Meat Loaf – The Performing Artist, not the Popular Dinner Dish
One of the first music albums I bought after getting stationed at my first military duty station was the “Bat Out of Hell” album released by Meat Loaf in 1977. I bought it on a cassette tape in 1979, along with albums by other music artists.
The reason I remember the album so well is because it’s what I listened to while parked at the top of a hill at Presidio Park, San Diego. This is the same park I jogged around one or twice a week in 1980 and 1981. I listened to music while chomping down on what I usually ate while I was there, a Double Jumbo Jack from the “Jack in the Box” fast food restaurant nearby (along with fries and a soda, of course). They don’t make those burgers anymore, by the way.
Meat Loaf – Marvin Lee Aday and Michael Lee Aday
Meat Loaf should be rich today but I don’t think he is (I could be wrong). He’s been in a lot of movies and he’s recorded a lot of music. [That’s why I call him a “performing artist” instead of a “music artist”.] All of that doesn’t mean much when you have problems in other areas of your life. I don’t know why he changed his legal name but that was his prerogative.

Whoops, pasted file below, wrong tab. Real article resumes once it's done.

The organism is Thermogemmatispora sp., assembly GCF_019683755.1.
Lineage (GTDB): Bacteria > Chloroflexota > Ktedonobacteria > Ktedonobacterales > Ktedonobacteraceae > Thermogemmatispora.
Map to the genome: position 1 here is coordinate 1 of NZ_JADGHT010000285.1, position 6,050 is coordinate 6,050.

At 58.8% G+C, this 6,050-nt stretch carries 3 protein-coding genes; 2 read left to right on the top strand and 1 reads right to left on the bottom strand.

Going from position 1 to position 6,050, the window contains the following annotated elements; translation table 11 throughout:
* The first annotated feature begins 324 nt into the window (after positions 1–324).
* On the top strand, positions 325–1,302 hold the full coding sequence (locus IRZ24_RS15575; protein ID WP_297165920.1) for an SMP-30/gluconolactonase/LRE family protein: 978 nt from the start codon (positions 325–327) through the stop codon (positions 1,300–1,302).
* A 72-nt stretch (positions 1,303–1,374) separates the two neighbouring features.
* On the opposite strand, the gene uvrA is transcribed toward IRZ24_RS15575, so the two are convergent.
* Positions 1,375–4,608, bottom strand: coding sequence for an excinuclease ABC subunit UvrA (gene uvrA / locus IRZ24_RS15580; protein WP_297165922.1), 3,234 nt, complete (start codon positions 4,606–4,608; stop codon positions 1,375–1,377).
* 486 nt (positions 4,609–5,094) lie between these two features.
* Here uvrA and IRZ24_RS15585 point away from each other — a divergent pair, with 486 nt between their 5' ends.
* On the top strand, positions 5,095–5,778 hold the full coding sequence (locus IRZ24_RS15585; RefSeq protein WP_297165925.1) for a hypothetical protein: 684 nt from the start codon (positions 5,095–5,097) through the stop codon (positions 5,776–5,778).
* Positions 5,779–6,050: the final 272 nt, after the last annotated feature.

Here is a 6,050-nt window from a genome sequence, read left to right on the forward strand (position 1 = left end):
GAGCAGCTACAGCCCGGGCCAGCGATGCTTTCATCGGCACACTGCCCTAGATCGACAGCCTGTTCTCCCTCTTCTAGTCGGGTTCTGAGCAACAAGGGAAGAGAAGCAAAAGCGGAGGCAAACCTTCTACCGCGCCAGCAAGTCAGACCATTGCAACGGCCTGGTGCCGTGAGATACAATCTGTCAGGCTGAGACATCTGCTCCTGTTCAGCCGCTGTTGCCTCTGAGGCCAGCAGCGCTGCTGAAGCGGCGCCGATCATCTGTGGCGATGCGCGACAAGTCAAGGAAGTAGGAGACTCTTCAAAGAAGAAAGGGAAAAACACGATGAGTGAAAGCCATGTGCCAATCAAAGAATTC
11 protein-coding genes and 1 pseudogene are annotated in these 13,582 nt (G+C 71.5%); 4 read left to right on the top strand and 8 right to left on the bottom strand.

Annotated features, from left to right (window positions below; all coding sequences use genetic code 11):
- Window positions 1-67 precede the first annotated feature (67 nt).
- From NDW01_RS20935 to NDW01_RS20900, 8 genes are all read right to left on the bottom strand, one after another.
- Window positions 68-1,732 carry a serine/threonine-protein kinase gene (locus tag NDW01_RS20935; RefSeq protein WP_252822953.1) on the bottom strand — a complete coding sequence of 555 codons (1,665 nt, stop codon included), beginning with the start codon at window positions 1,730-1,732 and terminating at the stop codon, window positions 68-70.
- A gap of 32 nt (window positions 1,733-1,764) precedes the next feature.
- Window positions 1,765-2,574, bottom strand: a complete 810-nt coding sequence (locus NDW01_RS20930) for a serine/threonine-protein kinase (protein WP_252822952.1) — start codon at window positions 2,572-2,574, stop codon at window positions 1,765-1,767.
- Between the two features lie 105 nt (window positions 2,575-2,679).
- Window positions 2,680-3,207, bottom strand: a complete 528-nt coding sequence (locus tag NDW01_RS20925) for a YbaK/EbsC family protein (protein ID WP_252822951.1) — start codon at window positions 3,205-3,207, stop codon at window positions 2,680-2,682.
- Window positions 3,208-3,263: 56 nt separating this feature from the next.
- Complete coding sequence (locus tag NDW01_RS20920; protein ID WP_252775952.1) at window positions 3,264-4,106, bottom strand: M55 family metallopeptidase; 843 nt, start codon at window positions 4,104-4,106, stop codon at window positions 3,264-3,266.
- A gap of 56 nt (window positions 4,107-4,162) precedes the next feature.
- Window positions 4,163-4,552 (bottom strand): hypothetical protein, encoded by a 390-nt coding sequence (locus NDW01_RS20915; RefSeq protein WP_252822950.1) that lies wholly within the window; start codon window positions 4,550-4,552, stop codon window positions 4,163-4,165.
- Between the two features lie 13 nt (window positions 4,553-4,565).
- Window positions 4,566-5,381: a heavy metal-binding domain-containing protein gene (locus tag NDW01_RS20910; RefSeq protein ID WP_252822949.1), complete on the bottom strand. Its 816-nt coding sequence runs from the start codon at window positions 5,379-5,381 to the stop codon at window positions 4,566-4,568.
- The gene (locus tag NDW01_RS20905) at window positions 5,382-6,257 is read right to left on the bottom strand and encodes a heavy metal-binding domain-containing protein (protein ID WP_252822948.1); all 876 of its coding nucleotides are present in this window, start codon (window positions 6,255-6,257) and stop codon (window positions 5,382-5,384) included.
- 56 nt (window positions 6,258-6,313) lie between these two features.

The “Bat Out of Hell” album is the only Meat Loaf album I ever bought. I obtained a single song from the “Bat Out of Hell II: Back into Hell” album, “I’d Do Anything for Love (But I Won’t Do That)”, but I don’t remember when or where.
While I enjoyed all of the songs from the “Bat Out of Hell” album, I only like to listen to three of them from time to time.